I wish I'd had time to do some other things around the house, but I only had a week. One of the things I'd really like to have done was clean out the barn. My dad is a PACKRAT with a capital "P!" He saves anything and everything. Nothing gets thrown away. "I might need that someday" or "I'm saving it for parts." He has FOUR old riding lawnmowers (click the photo on the left for a better view) in that barn, none of which will start; two are the same model--none of them identical in make or model to the current working mower (number five)...but he's "saving them for parts." Right.

Sometimes, I really do wish time could stand still. My dad is very sick; he has cancer and other physical problems on top of that. I wish he had more time, but I don't think he does. Time just keeps on--it never stands still--for anyone. No matter where you are.

Saturday, May 05, 2007

Windle's Rock Shop Visit

Alex (my youngest) and I went to Windle's Rock Shop Bartlesville this morning. Our visit was part of a science class assignment. Windle's is a fascinating place, full of all kinds of rocks, fossils, and mineral samples, as well as quite an assortment of jewelry and coins, some very rare. They had some actual denarius coins from 30 AD. We thought that was pretty neat to think that someone that had actually seen or spoken to Jesus may have held some of those coins. We ended up buying a piece of sheen obsidian from Mexico, which is volcanic glass. Tammy Ross, a very friendly and knowledgable salesperson, told us that the Aztecs used the sheen obsidian to make arrowheads and blades.

After leaving Windle's, we ate lunch at Murphy's Steakhouse, also in Bartlesville. Murphy's has been around since the mid 1940's--I think. They are known for their "hot hamburger" which is a hamburger patty, covered with homemade french fries, all smothered in brown gravy. Mmmm-good! We settled for cheeseburgers and fries which I thought were good. Alex was unimpressed, but what does he know...he's just a kid!.

On an unrelated note, I can't help but comment on this (click on the image to the right a for larger view.)

I received an email today from which stated: "Celebrate Cinco de Mayo with free shipping." Could someone please explain to me what Mexico's victory over French forces in 1862 has to do with me buying a Bible or "Christian book" and getting it sent to my house for free??!!

Friday, May 04, 2007

Idiot Lawyer, My Dad, Friday Photos

Idiot Lawyer
Roy L. Pearson Jr. is an administrative law judge in Washington DC that apparently has a conscience the size of a pea! This guy is a JERK! Seems Judge Pearson dropped off some dry cleaning at his local cleaners back in May 2005. When he went to pick up his laundry, he discovered a pair of suit pants was missing. Pearson demanded the owners of the dry cleaning business--Korean immigrants, Jin Nam Chung, Ki Chung and their son, Soo Chung--replace the suit at the full price of $1000. Several days later, the pants were found, so the owners refused to pay. Although the inseam of the pants matched his measurements AND the ticket on the pants matched his receipt, Pearson claimed the pants were not his. He has filed a lawsuit against the owners to the tune of...are you ready?...$65 MILLION!!! You can read the entire, STUPID story here.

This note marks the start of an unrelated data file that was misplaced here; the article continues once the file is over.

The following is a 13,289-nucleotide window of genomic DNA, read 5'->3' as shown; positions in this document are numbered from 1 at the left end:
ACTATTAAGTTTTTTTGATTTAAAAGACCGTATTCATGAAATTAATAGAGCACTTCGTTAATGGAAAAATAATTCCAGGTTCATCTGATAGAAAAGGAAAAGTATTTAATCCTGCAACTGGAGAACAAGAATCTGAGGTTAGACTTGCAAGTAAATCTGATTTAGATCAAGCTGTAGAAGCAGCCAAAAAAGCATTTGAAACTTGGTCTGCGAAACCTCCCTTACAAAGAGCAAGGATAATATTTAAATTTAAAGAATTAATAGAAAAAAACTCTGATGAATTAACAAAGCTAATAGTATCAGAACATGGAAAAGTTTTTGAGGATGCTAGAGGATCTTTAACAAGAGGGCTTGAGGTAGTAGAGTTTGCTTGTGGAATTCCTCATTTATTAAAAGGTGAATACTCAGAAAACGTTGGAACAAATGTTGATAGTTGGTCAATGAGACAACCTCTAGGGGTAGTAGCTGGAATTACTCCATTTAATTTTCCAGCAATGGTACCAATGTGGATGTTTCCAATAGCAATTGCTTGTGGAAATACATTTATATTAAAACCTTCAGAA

My Dad
My dad and I have never really been close. Maybe it's the difference in our ages...who knows. There was a lot of arguing and yelling growing up. He didn't like the way I dressed, my friends, the way I wore my hair (I think I'm paying for that one now--my hair is getting VERY thin to the point I wear it in a "burr." I'm tired of fighting it.) Funny, I've had similiar discussions with my own children, but none to the extent my dad and I did. I made a vow to myself that I wouldn't talk to my kids the way my dad did, that I wouldn't "exasperate" (see Ephesians 6:4) them the way he did me. I've done OK, I guess. Ryon, Alex and I seem to get along pretty well.

In recent years, my Dad and I have been trying a little harder to get along. He and my Mother live about 800 miles away, so we don't see each other very often, but we talk on the phone from time to time. He is 76 years old...and he has cancer. He was diagnosed with Non-Hodgkins lymphoma around 1998. From what I read and understand, there is no cure for NHL. Dad has fought it back into remission twice, but his body has suffered the effects of the cancer as well as the sometimes aggressive treatments. Recently, he contracted a virus/infection that got into his kidneys and brain. There was some permanent damage to the kidneys; he was hospitalized for approximately two months. Shortly after his release, he had a blood clot in one of his lungs and spent another week in hospital. This have been a very rough year for him--and my Mom.

I'm heading out Sunday after I teach my School School class to spend the week with them. Dad's already got some "chores" lined up for me to do; he walks with a cane now and can't do the outdoor work he used to do. In fact, this is the first year since 1965 he has not planted a garden. For him, that's big deal. I'm looking forward to the time to just sit and visit--to mend some fences and make some memories before the inevitable occurs. He told me when I was talking to him on his 70th birthday: "The Bible says I get 'three-score and ten years', so I guess any time I live beyond that is a pretty good deal." I guess that's not a bad way of looking at it. My Dad knows the Lord; loves His Word. That is comforting to know. I'd appreciate any prayers for safe travel--and say a prayer for my Dad while you're at it.

Friday Photos

Alex is our youngest son. He is our inquisitive child--which can be aggrivating some times. One thing he has going for him, he got his mother's looks.

I'm still playing with this "photography thing." This is my first attempt at shooting "foliage"; it had just quit raining and I took this shot in our front yard. We have some yellow irises planted in the back yard. You can see those on my Flickr page here.

flickr: Friday Photo Group